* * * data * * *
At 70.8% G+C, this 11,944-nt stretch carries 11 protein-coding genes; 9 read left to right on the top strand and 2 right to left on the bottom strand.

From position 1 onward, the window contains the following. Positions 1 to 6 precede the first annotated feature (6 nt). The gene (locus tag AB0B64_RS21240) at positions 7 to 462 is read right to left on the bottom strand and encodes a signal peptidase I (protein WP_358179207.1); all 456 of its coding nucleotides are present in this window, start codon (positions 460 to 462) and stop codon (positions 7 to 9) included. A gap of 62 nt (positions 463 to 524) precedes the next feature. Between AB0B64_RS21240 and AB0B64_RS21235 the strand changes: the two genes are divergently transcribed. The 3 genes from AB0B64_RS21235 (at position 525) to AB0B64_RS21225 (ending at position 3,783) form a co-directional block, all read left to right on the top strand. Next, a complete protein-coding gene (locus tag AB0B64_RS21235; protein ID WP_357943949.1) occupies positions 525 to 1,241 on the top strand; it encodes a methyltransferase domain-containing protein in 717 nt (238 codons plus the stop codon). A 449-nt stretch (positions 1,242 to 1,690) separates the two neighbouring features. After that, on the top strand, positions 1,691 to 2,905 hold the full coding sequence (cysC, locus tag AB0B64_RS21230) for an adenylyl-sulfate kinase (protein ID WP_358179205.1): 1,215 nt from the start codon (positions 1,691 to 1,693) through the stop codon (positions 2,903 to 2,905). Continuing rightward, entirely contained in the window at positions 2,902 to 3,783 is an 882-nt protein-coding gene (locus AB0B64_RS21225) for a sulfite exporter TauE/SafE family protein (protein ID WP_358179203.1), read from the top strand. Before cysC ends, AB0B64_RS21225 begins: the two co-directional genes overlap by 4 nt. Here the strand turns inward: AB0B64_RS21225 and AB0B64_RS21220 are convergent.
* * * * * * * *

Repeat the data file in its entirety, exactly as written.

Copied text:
At 70.8% G+C, this 11,944-nt stretch carries 11 protein-coding genes; 9 read left to right on the top strand and 2 right to left on the bottom strand.

From position 1 onward, the window contains the following. Positions 1 to 6 precede the first annotated feature (6 nt). The gene (locus tag AB0B64_RS21240) at positions 7 to 462 is read right to left on the bottom strand and encodes a signal peptidase I (protein WP_358179207.1); all 456 of its coding nucleotides are present in this window, start codon (positions 460 to 462) and stop codon (positions 7 to 9) included. A gap of 62 nt (positions 463 to 524) precedes the next feature. Between AB0B64_RS21240 and AB0B64_RS21235 the strand changes: the two genes are divergently transcribed. The 3 genes from AB0B64_RS21235 (at position 525) to AB0B64_RS21225 (ending at position 3,783) form a co-directional block, all read left to right on the top strand. Next, a complete protein-coding gene (locus tag AB0B64_RS21235; protein ID WP_357943949.1) occupies positions 525 to 1,241 on the top strand; it encodes a methyltransferase domain-containing protein in 717 nt (238 codons plus the stop codon). A 449-nt stretch (positions 1,242 to 1,690) separates the two neighbouring features. After that, on the top strand, positions 1,691 to 2,905 hold the full coding sequence (cysC, locus tag AB0B64_RS21230) for an adenylyl-sulfate kinase (protein ID WP_358179205.1): 1,215 nt from the start codon (positions 1,691 to 1,693) through the stop codon (positions 2,903 to 2,905). Continuing rightward, entirely contained in the window at positions 2,902 to 3,783 is an 882-nt protein-coding gene (locus AB0B64_RS21225) for a sulfite exporter TauE/SafE family protein (protein ID WP_358179203.1), read from the top strand. Before cysC ends, AB0B64_RS21225 begins: the two co-directional genes overlap by 4 nt. Here the strand turns inward: AB0B64_RS21225 and AB0B64_RS21220 are convergent.